Shifting Your Mindset: My Review of Rich Dad, Poor Dad

This week’s featured book is one that has been around for a while – Rich Dad, Poor Dad by Robert Kiyoaski.  This book takes a deeper look into what kind of mindset you have.  The book describes Robert’s Dad, a teacher and who had one philosophy of money vs. his best friend’s father who owned 7-11 like stores in Hawaii, with a very different view of money.

The Pattern Of Your Life

This book does a terrific job of teaching us how we think about money and our job.  One thing this book talks about is the human psyche and our emotions around fear and greed.   Fear of not having money motivates us to work hard. Once we obtain that paycheck our greed sets in thinking about all the amazing things we can buy, so we end up in a redundant pattern of “work, pay bills, get up, go to work, pay bills”.  If you are offered more money, would you spend more or would you live the same lifestyle? Most people chase paycheck to paycheck, job security, and climbing the corporate ladder. This is because of our desire to keep our lifestyle and fear of not having enough money.

One of my favorite quotes from the book is “a job is only a short term solution to a long term problem.”  We are only concerned about the bills that are due at the end of the month and somehow we always let money run our life!  One solution is to pay yourself first at the beginning of the month and determine what is left over to pay your bills instead of the other way around.   If you come up short on your bills, the book argues that you will find innovative ways to increase your income to pay those bills.   Let your income and assets drive your life to riches instead of having liabilities and expenses hold you back.  Assets create income and liabilities create expenses.  For example, most people think their house is an asset, but in reality it’s a liability.  It moves money out of your pocket (taxes, insurance, mortgage payment).  Why I chose to pay down our principal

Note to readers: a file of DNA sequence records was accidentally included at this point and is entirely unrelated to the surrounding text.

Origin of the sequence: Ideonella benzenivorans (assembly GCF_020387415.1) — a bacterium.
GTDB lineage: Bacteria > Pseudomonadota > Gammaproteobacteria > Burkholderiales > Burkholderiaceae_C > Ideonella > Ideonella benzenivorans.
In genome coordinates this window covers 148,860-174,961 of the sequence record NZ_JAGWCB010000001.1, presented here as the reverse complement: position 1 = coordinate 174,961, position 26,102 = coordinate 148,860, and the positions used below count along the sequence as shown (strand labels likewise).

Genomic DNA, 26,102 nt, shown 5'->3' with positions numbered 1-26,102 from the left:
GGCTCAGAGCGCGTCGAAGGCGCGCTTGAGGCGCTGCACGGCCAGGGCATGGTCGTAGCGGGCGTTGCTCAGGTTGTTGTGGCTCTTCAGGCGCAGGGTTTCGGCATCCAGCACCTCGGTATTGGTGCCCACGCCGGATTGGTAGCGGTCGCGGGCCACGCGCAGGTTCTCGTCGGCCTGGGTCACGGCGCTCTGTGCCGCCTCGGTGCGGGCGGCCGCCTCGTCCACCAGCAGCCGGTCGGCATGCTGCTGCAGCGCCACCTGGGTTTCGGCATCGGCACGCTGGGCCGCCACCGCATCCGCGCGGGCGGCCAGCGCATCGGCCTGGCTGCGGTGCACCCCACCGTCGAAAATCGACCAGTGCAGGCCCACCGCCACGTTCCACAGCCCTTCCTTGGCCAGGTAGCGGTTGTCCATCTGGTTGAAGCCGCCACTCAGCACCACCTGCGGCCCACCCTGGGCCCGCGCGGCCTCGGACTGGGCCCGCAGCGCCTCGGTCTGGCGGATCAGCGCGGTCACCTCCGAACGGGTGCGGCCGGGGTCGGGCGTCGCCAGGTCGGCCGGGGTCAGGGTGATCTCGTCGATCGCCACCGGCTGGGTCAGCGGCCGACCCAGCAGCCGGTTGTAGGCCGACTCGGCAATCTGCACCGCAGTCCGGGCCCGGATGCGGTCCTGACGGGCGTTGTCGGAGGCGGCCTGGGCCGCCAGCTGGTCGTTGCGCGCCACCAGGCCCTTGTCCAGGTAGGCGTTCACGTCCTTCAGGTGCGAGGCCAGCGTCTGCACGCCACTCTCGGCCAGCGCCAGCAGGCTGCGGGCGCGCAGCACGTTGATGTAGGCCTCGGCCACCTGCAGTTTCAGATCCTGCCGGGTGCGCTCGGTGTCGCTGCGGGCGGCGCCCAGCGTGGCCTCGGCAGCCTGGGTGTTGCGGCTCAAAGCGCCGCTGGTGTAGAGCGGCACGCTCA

My Only Negative Comment

My only negative comment about this book is that Robert made a lot of money in the real estate industry. I feel that this can’t apply to most people.   The reason is that most people do not have the financial ability and understanding to invest in real estate. Nonetheless, the lessons that Robert teaches in this book could still apply to other investments.

This book does a good job of teaching you the difference between an asset and liability. It also teaches the importance of financial intelligence.  I love the theme of the book and how it challenges you to think about entrepreneurial mindset rather than employee mindset.

PS:  Are you ready to shift your mindset for good?  Join me in Infinite Receiving 4.0  

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